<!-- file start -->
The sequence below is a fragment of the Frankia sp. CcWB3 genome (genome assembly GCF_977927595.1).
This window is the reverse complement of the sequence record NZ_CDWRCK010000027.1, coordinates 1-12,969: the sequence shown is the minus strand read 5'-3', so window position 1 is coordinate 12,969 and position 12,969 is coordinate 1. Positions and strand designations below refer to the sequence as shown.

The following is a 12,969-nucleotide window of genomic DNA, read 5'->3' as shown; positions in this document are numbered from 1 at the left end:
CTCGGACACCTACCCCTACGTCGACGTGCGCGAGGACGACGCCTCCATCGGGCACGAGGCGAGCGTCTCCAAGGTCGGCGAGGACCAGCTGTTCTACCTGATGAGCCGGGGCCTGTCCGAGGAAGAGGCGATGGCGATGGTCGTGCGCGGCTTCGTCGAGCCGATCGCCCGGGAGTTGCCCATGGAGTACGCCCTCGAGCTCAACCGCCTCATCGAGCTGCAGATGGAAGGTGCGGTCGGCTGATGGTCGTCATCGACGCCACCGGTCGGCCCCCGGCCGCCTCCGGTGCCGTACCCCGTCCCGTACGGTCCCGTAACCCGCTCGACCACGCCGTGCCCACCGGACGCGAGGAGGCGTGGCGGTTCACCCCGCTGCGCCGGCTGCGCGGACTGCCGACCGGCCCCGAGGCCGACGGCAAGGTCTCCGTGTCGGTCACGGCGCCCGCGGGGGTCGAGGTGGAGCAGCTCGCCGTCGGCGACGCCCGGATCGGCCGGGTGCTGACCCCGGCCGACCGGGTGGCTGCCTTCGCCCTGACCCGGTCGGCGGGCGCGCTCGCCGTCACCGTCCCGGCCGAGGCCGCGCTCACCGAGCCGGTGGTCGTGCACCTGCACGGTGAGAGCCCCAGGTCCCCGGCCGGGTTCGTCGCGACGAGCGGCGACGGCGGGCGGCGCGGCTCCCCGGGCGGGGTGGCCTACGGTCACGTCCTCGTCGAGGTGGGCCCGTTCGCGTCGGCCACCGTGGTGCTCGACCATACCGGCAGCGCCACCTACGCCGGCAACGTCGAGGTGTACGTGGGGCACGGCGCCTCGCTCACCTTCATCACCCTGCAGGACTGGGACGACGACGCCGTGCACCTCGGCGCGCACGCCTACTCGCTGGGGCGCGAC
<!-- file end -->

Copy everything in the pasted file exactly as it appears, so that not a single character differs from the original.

The sequence below is a fragment of the Frankia sp. CcWB3 genome (genome assembly GCF_977927595.1).
This window is the reverse complement of the sequence record NZ_CDWRCK010000027.1, coordinates 1-12,969: the sequence shown is the minus strand read 5'-3', so window position 1 is coordinate 12,969 and position 12,969 is coordinate 1. Positions and strand designations below refer to the sequence as shown.

The following is a 12,969-nucleotide window of genomic DNA, read 5'->3' as shown; positions in this document are numbered from 1 at the left end:
CTCGGACACCTACCCCTACGTCGACGTGCGCGAGGACGACGCCTCCATCGGGCACGAGGCGAGCGTCTCCAAGGTCGGCGAGGACCAGCTGTTCTACCTGATGAGCCGGGGCCTGTCCGAGGAAGAGGCGATGGCGATGGTCGTGCGCGGCTTCGTCGAGCCGATCGCCCGGGAGTTGCCCATGGAGTACGCCCTCGAGCTCAACCGCCTCATCGAGCTGCAGATGGAAGGTGCGGTCGGCTGATGGTCGTCATCGACGCCACCGGTCGGCCCCCGGCCGCCTCCGGTGCCGTACCCCGTCCCGTACGGTCCCGTAACCCGCTCGACCACGCCGTGCCCACCGGACGCGAGGAGGCGTGGCGGTTCACCCCGCTGCGCCGGCTGCGCGGACTGCCGACCGGCCCCGAGGCCGACGGCAAGGTCTCCGTGTCGGTCACGGCGCCCGCGGGGGTCGAGGTGGAGCAGCTCGCCGTCGGCGACGCCCGGATCGGCCGGGTGCTGACCCCGGCCGACCGGGTGGCTGCCTTCGCCCTGACCCGGTCGGCGGGCGCGCTCGCCGTCACCGTCCCGGCCGAGGCCGCGCTCACCGAGCCGGTGGTCGTGCACCTGCACGGTGAGAGCCCCAGGTCCCCGGCCGGGTTCGTCGCGACGAGCGGCGACGGCGGGCGGCGCGGCTCCCCGGGCGGGGTGGCCTACGGTCACGTCCTCGTCGAGGTGGGCCCGTTCGCGTCGGCCACCGTGGTGCTCGACCATACCGGCAGCGCCACCTACGCCGGCAACGTCGAGGTGTACGTGGGGCACGGCGCCTCGCTCACCTTCATCACCCTGCAGGACTGGGACGACGACGCCGTGCACCTCGGCGCGCACGCCTACTCGCTGGGGCGCGAC